Ibrahima Condé had never worked in the arts sector before arriving in Paris in 2017 from Conakry, in the West African country Guinea. Certain basic aspects — like navigating the metro system — were challenging, let alone the larger hurdles of applying for asylum and work.
But Condé, now 32, connected with Sama for All, a nonprofit that trains displaced people for employment in French museums and cultural organizations.
Sama for All was founded by entrepreneur Souad Nanaa, a refugee herself who arrived from Syria just one year before Condé. Sama means “sky” in Arabic, which appealed to Nanaa for conveying a sense of limitless possibilities. Nanaa had spent 16 years in the catering sector and decided that she wanted a challenge. She spent some time volunteering with SINGA, an organization that supports cultural exchange between migrants and other Parisians. This includes visits to museums like the Louvre, which offers free admission to refugees and asylum seekers.
Eventually, Nanaa decided to start a non-profit of her own, building on France’s rich cultural offerings. “I believe that culture is above boundaries,” says Nanaa. And she saw culture as a way to build connections and opportunities.
The Sama for All training program lasts at least six months for each participant. Trainers are artists, art students, and museum staff who teach on topics including conservation and security. The course also includes visits to museums and evening public events where trainees put their presentation skills to the test. And the organization works with museums’ HR departments to encourage them to develop more migrant-friendly recruitment processes.
Condé’s practical experience has included stints at the Louvre, l’Orangerie, and Fondation Louis Vuitton. He’s now a museum officer at the Musée Maillol, where he guides tours, assists visitors, and watches over paintings.
Not everyone lands employment after participating in Sama for All. Of the 17 trainees in the 2017—2018 program, who hailed from nine countries, eight went on job interviews. Only four ultimately received an offer of employment.
One of the biggest challenges has been language. Condé, unlike some Sama participants, was already a French speaker when he arrived in the country. Though Condé’s primary languages were Susu, Malinké, and Fula, French is the official language of Guinea, a former French colony.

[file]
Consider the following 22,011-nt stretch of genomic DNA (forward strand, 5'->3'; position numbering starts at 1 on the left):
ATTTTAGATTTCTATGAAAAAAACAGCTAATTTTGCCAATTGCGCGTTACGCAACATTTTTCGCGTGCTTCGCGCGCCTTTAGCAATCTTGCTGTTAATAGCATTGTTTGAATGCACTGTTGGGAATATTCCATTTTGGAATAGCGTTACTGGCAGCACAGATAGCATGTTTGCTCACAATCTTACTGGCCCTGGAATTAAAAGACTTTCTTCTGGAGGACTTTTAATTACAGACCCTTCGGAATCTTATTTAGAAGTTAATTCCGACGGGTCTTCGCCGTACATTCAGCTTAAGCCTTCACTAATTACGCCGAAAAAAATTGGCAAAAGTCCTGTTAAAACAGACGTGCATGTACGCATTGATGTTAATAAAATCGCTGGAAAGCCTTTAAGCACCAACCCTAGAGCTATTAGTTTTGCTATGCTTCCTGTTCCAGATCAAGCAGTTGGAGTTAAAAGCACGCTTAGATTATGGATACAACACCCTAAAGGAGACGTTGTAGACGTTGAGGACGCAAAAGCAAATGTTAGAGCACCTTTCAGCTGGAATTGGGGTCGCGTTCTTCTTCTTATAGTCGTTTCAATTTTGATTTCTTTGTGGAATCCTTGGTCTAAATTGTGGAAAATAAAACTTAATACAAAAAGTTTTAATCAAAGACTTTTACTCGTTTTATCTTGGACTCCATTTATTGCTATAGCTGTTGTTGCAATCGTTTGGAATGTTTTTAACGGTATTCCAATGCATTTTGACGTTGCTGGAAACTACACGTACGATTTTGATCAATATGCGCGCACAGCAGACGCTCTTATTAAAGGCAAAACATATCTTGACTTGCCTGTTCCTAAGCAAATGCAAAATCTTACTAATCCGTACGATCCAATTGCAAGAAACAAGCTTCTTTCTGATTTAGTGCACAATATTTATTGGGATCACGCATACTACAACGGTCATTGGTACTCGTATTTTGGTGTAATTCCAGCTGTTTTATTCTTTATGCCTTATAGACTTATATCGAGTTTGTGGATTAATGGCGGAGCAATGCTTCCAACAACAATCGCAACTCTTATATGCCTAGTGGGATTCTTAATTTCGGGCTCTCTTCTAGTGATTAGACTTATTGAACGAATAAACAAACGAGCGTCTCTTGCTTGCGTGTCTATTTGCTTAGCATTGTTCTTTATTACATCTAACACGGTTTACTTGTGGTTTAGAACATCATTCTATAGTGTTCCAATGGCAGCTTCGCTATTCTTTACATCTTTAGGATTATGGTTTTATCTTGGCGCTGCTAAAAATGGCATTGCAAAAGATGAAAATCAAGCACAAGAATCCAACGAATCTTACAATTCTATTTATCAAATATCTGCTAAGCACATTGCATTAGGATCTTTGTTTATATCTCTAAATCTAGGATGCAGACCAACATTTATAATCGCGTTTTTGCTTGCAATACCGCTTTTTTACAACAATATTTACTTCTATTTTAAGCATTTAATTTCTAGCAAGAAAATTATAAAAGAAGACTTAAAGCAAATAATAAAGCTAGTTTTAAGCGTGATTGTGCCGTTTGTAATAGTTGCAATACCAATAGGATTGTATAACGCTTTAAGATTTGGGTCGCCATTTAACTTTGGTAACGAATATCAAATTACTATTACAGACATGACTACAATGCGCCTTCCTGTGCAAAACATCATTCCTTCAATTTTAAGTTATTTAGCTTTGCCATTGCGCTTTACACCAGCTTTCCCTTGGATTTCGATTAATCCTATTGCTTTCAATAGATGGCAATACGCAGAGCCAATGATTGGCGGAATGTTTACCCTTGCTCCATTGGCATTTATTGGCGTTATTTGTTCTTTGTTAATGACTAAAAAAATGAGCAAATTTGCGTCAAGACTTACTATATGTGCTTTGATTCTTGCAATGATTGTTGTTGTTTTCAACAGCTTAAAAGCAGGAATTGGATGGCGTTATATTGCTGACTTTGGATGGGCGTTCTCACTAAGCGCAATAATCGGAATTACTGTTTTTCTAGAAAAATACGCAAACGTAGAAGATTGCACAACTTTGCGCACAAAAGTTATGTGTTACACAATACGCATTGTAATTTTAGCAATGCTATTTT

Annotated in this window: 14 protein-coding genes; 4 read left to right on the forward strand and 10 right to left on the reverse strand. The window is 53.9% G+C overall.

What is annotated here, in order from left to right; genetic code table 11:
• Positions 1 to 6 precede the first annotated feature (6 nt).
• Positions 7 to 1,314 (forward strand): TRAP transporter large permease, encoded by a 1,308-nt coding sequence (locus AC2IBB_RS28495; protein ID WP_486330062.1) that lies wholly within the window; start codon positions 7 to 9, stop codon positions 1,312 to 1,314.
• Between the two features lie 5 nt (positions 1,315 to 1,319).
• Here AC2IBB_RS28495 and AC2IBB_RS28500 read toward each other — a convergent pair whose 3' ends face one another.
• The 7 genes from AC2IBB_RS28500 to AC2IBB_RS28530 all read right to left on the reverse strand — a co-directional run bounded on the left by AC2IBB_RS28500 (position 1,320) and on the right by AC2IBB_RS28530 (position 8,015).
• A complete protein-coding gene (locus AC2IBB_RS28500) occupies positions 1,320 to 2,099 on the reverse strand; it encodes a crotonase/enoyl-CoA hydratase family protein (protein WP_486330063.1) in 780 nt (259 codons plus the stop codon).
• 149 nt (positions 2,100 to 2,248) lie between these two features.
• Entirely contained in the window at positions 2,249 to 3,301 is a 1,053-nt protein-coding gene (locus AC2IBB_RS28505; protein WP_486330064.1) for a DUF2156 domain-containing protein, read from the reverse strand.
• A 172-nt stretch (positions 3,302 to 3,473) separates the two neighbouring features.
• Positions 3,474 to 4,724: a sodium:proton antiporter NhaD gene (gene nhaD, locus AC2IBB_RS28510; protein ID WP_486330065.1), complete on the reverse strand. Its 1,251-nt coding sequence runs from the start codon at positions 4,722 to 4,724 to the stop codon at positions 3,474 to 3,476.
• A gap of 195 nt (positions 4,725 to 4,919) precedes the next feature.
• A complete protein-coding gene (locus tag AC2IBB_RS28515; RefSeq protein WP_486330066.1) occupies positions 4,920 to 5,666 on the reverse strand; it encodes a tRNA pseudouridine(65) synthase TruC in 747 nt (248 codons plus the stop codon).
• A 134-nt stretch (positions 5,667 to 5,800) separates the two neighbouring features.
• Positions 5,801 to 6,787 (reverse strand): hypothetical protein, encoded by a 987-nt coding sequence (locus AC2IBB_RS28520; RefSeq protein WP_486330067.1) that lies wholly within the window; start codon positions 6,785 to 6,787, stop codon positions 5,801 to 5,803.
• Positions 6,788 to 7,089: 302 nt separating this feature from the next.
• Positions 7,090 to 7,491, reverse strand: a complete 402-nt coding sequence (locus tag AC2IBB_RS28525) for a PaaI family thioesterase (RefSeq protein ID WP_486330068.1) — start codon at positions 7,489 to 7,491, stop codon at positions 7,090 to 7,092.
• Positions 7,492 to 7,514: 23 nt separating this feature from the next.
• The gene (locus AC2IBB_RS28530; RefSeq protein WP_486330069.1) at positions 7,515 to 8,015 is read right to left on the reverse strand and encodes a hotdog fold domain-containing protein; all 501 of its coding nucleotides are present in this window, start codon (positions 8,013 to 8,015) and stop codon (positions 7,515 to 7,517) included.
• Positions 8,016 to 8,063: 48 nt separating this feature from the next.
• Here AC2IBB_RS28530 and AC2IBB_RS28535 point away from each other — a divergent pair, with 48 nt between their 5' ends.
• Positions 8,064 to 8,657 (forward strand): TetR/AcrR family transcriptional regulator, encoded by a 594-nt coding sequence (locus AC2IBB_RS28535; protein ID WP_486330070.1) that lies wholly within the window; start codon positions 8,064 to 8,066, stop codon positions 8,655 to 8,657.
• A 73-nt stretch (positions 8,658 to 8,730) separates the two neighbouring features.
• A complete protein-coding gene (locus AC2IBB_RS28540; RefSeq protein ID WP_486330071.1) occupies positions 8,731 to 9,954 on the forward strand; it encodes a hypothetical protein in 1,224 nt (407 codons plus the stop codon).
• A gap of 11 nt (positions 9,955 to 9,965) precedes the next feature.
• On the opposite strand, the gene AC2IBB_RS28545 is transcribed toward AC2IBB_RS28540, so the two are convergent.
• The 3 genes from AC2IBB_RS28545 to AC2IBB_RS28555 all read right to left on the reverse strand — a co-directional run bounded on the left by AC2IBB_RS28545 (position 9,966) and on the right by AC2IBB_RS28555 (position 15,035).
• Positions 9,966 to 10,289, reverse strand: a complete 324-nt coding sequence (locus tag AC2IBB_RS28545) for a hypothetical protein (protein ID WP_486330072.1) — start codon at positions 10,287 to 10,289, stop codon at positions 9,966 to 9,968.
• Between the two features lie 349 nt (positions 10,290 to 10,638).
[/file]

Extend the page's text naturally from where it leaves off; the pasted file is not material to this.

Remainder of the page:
Most Sama for All participators are Arabic speakers with less experience in French. So that these individuals aren’t stymied by language barriers, Sama for All aims to provide more arts-specific language and culture training to supplement the free language lessons offered by the French government to migrants.
Another hardship is that Sama for All’s training isn’t paid. Some trainees may need to work to add to the meager allowances that the French government provides to asylum seekers, and applying for asylum can be a job in itself. Condé admits that he considered dropping out “whilst I was preparing my documents to ask for the right to remain in the country. It was a little difficult for me to attend the meetings at Sama and at the same time go through the process of preparing my ask to stay.” (He declined to state why he decided to leave Guinea and seek asylum.
This is amidst an increasingly harsh political climate for asylum seekers in France, whose numbers are increasing. In 2019, asylum seekers’ welfare payment — €6.80 (~$7.57) a day — was reduced by 25%, and a waiting period was instituted for their access to public healthcare. The French government has been criticized in the past for rejecting people displaced by conflict while benefitting from the artworks taken from their countries.
While Condé is secure and content for now, he acknowledges that his Maillol position isn’t highly paid, and “of course I’d hope to further progress in this field and have a job role that fulfills my ambition.” The Sama for All program isn’t designed to lead directly to curatorial positions involving several years of training.
But in December 2019, Sama for All received a boost with an award of over $200,000 from BridgeBuilder, a grantmaking program of the GHR Foundation that in 2019 focused on creative solutions to displacement. (Another of the winning projects was a streetwear brand established by a union of Senegalese street vendors in Barcelona.)
Amy Goldman, the foundation’s CEO, says that part of what’s compelling about Sama for All is the idea of “immigrants into France becoming the experts on French culture,” as one example of how “those on the move may hold the solutions themselves.” Nanaa is hoping to expand the program to libraries and theaters this year, and to reach Lyon and Marseille in 2021.
As for Condé, the program has opened up new interests even beyond his hobbies of cooking and reading. “The cultural world is one that interests me a lot, especially as I’ve had the opportunity to study history, international relations, and art.” And with his museum position, he’s sharing that knowledge with others.
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